History has always taught us to accept it as gospel truth. It has popularized icons, personalities and events and immortalized them in words described only from the perspective of the writer. How true or false are such events that were documented way back in ancient times is a question we have to wonder. Legends like the discovery of America, who broke the sphinx nose and Stonehenge may have some fantastic anecdotes and supposed facts that we all like to believe; unfortunately several of these facts have been turned on their heads as nothing but just tales and assumptions of the historians at the time. Instead they turned out historical lies and not as fact as we believe today. Read on about ten historical lies that you actually thought were facts.
1. Stonehenge has been in its original location for 4000 years
One of the most incredible ancient mysteries of Europe where one has to gives credit for the accurate precision of position of the stones to coincide with solstices. But!! One can’t say the same for the location which was recently discovered by archaeological evidence to be untrue.
Archaeologists at UCL and the University of Leicester discovered that the actual quarries where the spotted dolerite bluestones stones were produced were from the outcrop of Carb Goedog in Wales while the rhyolite bluestones came from the welsh quarries of Craig Rhos-y-felin. The archaeologists also found incriminating evidence that suggested the stones were dragged 140 miles from Wales to its present location in Wiltshire UK in 2900 BC
2. Christopher Columbus discovered America in 1492
One of the biggest lies involving the discovery of the great nation of America. America was inhabited by several nomadic tribes that would cross over from the Bering land bridge cross Alaska thousands of years ago. Both Historical documentation and archaeological evidence point out to the Vikings led by Leif Erikson who discovered New Foundland in Canada and named it Vinland in 1000AD. All Columbus did was enter America and colonize its natives.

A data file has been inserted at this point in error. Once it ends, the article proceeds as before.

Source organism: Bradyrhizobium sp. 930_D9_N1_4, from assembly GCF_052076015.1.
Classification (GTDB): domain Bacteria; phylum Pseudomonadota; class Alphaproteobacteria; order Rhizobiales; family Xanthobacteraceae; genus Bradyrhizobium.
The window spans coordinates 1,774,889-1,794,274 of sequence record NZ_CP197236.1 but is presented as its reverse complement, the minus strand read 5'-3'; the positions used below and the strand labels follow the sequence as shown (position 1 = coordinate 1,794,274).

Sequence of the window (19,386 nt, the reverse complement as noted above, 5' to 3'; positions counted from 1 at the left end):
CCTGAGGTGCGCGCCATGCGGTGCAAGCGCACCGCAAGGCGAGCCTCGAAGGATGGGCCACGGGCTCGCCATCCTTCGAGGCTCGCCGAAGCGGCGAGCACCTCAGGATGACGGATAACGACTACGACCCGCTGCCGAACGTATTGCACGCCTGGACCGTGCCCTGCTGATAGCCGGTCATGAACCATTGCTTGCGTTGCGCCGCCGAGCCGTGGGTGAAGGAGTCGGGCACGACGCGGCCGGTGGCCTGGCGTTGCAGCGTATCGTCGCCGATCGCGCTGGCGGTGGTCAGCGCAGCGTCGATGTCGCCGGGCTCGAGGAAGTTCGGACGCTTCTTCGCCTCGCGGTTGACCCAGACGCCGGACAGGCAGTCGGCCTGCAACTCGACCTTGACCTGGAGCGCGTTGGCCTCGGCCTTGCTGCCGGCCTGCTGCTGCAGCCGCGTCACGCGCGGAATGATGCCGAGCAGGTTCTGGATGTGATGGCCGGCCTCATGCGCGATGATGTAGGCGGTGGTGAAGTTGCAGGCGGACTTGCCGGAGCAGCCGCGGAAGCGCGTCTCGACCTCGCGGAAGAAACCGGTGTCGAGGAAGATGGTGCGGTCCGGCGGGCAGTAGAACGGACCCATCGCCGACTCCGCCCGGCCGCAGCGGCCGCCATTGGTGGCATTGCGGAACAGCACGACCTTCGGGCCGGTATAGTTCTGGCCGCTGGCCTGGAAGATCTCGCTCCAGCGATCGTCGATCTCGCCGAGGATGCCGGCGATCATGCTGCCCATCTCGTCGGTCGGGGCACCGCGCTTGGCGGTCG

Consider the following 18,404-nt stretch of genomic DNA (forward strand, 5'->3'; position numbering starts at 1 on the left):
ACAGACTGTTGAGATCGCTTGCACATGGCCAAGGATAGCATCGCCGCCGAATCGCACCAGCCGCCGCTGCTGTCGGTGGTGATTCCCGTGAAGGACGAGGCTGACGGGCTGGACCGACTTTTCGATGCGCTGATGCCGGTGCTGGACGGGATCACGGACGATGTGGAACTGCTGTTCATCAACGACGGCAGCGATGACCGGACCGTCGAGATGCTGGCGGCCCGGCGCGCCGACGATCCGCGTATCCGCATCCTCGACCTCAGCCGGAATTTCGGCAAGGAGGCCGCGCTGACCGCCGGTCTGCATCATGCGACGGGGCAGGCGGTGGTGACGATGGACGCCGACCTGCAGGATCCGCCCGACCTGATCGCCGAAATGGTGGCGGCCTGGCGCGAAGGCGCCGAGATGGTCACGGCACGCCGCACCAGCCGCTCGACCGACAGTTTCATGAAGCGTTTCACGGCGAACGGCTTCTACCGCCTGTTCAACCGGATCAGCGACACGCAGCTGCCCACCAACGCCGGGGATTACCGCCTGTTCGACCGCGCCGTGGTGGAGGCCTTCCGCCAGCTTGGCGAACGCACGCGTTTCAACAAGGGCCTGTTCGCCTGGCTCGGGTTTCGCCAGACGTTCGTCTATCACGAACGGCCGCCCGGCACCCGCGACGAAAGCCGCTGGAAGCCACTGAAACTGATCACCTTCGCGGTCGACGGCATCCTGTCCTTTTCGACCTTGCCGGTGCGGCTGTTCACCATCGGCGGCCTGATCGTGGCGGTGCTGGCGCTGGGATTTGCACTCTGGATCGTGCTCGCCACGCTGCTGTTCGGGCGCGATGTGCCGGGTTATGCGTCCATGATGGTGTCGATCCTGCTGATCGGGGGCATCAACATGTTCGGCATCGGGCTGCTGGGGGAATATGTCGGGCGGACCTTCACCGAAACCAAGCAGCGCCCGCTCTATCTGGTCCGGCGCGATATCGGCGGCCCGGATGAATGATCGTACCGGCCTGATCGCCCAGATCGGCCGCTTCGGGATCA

3. Paul Revere shouted “the British are coming, The British are coming”.
Paul Revere may have made the famous midnight ride but he certainly never shouted “The British are coming”. That was a dramatization of history made famous by the poem “Paul Revere’s Ride by Henry Wadsworth Longfellow which somehow stuck and became truth perhaps as a symbol of patriotism. Paul Revere never really needed to simply because he was on a secret mission along with compatriot William Dawes to warn Hancock and Adams and the minutemen to set out for Lexington and Concord where the British were expected to attack. Now on a mission like that would you expect him to start shouting about it?
4. Vikings did not wear horned helmets
All over media, picture books, stories and even firm, Vikings are portrayed as wearing horned helmets. They never did!! It was just a dramatization and an assumed myth by Illustrators over the years depicting Vikings with their horned helmets. Such helmets existed far back ancient times over 1000 years ago during the Bronze Age and were only sued for rituals and pagan ceremonies.
5. A knight’s armor is very heavy
Definitely not!! Instead, a knight’s armor weighed no more than 30 – 50 lbs. If it weighed so much, how would you expect the man wearing it to fight? It wouldn’t be possible to move in metal armor weighing a ton.
6. Van Gogh Cut off his ear and gave it to his lover
That is totally hogwash as many stories and supposed facts imply. According to the story, Van Gogh and his friend had a good drink and after being intoxicated cut off his ear and gave it to a brothel worker named Rachel as a love token. It was untrue and a new German study of the letters of Van Gogh and his Friend Paul Gaugin had a fight because the latter was leaving and in the process, Gaugin a keen fencer sliced of his ear. Both men decided to keep quiet about the incident and not pursue it further which was evident from the correspondence between them.
7. Napoleon shot off the Sphinx’ nose
There is a common myth that the Sphinx nose was shot off by a cannonball fired by one of Napoleon’s soldiers. The truth is that the nose was destroyed several centuries earlier at a time when Napoleon wasn’t even born. The man responsible for destroying the Nose of the Sphinx was a religious leader Muhammad AL Sa’im Ad Dahr who destroyed it because he was angry at people for worshipping the monument.